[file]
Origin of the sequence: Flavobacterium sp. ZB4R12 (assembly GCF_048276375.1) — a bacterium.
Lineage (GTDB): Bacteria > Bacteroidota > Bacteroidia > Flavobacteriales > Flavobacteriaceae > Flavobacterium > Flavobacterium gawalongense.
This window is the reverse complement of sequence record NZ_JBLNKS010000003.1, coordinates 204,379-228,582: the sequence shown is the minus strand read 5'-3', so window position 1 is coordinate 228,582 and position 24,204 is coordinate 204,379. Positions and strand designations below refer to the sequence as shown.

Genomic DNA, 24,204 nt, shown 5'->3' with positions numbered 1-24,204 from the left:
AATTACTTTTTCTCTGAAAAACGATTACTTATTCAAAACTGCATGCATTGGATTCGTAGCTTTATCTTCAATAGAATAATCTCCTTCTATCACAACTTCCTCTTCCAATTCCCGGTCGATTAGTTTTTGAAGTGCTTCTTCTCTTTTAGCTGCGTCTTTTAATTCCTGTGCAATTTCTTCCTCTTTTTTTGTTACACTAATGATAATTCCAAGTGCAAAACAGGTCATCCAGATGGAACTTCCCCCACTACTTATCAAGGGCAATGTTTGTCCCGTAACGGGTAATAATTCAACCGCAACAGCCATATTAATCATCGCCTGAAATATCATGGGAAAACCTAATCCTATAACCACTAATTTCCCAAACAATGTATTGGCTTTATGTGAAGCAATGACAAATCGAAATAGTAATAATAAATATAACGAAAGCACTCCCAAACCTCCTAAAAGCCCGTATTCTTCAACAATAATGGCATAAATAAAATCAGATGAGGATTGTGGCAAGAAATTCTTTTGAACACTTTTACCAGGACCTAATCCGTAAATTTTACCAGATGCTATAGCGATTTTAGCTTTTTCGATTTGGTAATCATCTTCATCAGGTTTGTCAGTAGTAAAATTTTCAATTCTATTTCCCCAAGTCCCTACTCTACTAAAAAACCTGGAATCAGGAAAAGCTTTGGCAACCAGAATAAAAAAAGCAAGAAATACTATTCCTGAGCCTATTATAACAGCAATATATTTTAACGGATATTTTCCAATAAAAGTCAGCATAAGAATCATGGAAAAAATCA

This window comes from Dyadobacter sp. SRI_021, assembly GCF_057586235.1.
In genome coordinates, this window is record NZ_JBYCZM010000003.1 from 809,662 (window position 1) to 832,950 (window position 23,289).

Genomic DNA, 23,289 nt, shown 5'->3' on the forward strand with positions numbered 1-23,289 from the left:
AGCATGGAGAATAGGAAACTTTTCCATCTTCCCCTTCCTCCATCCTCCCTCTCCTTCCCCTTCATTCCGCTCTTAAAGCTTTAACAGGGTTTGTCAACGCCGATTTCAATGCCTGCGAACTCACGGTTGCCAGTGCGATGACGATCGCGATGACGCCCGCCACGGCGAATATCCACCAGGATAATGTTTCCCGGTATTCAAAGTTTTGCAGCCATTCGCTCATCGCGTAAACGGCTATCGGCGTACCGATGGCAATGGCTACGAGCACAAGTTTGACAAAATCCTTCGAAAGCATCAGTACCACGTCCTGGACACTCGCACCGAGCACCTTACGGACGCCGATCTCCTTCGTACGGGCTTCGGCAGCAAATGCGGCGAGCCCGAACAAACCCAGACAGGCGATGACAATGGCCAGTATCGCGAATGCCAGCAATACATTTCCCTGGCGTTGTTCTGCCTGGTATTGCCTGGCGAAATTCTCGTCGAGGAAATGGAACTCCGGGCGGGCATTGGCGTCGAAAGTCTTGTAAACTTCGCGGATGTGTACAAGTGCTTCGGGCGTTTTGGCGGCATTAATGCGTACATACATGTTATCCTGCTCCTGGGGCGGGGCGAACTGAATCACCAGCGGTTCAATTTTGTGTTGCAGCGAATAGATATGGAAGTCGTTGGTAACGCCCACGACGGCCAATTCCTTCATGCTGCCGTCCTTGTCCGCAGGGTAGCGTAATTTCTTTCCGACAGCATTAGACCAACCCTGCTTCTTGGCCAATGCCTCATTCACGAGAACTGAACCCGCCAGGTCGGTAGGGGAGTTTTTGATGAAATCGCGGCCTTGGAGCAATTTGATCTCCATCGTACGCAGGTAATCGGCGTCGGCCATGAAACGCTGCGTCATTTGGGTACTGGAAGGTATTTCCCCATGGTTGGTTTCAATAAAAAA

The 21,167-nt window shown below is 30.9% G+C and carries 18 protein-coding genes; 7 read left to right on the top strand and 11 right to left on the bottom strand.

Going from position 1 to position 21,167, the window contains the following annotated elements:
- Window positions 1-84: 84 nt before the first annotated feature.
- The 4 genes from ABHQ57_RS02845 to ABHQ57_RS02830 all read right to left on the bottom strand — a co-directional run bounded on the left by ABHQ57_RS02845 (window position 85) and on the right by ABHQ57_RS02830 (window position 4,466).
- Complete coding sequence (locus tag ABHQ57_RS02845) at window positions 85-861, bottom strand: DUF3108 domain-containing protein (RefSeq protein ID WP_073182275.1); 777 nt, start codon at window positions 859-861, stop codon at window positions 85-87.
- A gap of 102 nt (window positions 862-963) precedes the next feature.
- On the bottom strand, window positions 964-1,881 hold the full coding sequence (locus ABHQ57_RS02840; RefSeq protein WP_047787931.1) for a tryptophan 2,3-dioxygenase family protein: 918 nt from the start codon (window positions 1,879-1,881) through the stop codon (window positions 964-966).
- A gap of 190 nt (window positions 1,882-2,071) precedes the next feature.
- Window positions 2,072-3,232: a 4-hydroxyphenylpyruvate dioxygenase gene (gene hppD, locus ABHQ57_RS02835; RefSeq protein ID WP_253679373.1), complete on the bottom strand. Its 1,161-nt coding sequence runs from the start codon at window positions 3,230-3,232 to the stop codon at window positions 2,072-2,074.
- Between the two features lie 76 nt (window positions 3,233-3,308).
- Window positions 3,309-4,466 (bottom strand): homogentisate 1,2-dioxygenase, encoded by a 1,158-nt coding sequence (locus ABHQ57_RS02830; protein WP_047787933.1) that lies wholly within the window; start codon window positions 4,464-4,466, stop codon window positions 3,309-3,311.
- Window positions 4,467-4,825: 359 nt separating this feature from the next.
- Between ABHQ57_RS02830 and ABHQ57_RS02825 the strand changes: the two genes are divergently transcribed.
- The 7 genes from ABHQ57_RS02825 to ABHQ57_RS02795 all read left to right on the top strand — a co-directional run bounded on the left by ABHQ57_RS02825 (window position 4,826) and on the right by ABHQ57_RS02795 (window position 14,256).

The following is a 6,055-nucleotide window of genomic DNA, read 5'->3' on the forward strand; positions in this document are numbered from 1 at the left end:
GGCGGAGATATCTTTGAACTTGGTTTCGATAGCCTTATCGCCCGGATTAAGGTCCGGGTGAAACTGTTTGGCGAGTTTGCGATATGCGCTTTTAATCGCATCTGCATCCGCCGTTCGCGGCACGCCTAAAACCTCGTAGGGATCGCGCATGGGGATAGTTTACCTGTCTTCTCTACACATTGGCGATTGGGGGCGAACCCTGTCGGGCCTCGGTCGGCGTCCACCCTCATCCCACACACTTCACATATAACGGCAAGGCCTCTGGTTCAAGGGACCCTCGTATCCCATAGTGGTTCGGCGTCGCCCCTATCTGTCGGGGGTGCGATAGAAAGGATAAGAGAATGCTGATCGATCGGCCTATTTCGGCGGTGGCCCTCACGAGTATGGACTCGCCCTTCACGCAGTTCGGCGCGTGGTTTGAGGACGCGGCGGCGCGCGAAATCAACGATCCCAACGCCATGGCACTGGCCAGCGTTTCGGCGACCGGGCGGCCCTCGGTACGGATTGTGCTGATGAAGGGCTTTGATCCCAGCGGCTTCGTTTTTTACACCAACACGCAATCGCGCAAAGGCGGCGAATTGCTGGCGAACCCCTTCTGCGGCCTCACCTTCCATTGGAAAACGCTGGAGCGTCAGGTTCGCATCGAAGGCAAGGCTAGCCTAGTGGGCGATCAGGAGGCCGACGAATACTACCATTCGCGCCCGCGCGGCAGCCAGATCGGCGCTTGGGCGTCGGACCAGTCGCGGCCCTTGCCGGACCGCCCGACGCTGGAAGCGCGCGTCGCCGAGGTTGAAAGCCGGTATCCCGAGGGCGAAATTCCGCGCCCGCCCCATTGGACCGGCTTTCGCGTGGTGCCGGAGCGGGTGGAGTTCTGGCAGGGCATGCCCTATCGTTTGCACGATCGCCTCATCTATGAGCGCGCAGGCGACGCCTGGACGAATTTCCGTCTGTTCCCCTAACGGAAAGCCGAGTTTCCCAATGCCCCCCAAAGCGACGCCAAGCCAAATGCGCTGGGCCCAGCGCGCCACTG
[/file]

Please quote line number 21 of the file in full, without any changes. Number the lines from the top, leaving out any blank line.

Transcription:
- Window positions 4,467-4,825: 359 nt separating this feature from the next.